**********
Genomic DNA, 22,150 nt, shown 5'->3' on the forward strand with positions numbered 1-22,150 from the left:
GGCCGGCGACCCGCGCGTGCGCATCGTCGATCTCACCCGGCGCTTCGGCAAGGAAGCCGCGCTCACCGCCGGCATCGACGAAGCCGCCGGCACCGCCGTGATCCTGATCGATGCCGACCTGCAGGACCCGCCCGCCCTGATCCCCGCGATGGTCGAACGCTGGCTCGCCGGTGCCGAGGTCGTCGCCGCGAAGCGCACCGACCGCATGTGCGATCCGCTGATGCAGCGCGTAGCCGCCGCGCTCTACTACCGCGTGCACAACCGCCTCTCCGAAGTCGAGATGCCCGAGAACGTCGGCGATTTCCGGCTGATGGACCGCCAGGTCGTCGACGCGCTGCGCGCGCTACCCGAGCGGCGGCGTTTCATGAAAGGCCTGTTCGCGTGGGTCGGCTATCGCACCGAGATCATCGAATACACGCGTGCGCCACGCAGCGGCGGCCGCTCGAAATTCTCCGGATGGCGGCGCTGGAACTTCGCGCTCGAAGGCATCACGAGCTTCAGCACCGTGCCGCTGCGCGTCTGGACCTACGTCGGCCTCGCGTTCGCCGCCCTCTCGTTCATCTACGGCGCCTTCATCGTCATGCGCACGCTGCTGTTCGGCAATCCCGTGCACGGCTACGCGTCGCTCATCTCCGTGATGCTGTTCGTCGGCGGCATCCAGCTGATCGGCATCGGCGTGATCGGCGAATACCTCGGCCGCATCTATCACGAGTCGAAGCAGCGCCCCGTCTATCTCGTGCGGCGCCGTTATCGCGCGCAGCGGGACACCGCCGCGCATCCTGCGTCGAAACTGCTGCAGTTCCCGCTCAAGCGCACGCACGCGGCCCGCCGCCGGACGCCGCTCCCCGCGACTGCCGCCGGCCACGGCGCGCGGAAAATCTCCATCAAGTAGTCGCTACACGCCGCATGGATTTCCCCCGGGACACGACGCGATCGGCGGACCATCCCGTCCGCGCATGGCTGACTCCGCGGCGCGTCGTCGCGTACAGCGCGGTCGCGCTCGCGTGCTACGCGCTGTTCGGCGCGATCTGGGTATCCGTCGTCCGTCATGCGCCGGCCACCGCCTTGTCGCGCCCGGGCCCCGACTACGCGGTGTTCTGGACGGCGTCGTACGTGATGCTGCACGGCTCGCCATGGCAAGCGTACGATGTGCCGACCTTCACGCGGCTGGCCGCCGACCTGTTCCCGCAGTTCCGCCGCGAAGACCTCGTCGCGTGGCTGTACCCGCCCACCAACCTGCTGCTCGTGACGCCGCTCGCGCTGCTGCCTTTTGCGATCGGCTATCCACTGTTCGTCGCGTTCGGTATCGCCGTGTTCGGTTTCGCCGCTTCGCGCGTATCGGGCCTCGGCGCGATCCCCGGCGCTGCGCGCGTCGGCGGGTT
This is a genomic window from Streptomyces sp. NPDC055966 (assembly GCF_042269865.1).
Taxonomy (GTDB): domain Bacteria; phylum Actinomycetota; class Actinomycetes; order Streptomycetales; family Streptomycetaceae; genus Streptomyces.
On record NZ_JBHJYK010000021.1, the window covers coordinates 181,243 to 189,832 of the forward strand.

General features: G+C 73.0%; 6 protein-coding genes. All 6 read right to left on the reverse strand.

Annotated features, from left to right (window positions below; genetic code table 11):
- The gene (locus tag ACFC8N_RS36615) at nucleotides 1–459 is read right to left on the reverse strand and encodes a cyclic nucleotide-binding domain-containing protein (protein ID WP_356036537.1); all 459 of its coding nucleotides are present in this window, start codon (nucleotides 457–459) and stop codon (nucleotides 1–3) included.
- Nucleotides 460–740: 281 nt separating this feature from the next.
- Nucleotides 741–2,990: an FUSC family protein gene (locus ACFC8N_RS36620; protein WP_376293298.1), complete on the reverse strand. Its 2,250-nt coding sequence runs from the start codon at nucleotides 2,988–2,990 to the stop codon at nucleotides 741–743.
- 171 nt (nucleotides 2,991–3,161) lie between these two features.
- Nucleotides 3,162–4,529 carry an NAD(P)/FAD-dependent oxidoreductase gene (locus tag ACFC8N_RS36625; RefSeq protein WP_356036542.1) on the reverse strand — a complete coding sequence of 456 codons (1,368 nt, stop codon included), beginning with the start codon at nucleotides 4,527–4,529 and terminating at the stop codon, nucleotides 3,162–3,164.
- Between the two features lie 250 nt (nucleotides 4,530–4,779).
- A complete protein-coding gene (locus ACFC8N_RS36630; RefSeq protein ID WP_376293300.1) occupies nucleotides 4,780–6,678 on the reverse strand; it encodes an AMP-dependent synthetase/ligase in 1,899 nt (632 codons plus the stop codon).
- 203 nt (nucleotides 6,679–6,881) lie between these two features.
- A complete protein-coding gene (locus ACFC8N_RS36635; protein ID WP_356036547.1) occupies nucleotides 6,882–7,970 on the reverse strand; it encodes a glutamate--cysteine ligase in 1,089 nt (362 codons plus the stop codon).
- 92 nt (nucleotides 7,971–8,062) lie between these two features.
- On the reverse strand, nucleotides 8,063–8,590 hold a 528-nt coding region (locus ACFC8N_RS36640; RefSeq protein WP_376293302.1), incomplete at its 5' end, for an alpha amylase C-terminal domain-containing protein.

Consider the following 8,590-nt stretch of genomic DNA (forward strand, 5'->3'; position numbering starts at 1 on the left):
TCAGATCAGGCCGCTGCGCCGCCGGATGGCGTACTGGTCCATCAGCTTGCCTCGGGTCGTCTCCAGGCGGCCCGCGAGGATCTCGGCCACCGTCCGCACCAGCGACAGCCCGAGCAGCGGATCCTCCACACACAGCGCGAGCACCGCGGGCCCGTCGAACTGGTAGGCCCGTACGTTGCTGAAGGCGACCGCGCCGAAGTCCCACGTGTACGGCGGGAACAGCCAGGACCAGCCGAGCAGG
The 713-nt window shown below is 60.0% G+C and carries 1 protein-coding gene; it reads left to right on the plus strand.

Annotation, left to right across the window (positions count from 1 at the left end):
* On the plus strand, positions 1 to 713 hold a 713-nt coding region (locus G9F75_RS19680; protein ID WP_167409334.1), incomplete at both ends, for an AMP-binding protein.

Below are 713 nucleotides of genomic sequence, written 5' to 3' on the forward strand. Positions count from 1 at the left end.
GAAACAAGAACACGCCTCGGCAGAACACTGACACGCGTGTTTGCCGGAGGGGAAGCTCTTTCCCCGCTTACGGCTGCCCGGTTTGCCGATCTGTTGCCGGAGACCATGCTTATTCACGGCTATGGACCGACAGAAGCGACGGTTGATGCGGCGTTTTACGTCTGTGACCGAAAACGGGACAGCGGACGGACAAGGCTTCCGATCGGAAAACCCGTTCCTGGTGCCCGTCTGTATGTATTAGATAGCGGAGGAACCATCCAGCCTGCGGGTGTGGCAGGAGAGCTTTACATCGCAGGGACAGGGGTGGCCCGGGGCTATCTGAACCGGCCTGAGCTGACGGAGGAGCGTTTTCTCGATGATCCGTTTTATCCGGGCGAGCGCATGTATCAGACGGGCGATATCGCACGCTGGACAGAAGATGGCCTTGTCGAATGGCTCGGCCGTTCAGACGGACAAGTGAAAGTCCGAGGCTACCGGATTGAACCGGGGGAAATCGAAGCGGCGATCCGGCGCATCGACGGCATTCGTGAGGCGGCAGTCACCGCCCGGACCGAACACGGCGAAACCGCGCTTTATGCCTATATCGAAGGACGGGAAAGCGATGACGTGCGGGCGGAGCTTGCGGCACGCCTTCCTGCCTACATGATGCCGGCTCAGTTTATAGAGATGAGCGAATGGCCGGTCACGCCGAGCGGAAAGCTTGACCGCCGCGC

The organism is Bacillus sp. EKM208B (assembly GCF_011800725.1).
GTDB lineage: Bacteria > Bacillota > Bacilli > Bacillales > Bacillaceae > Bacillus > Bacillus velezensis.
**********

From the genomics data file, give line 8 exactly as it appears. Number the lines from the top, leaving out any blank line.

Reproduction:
- The gene (locus tag ACFC8N_RS36615) at nucleotides 1–459 is read right to left on the reverse strand and encodes a cyclic nucleotide-binding domain-containing protein (protein ID WP_356036537.1); all 459 of its coding nucleotides are present in this window, start codon (nucleotides 457–459) and stop codon (nucleotides 1–3) included.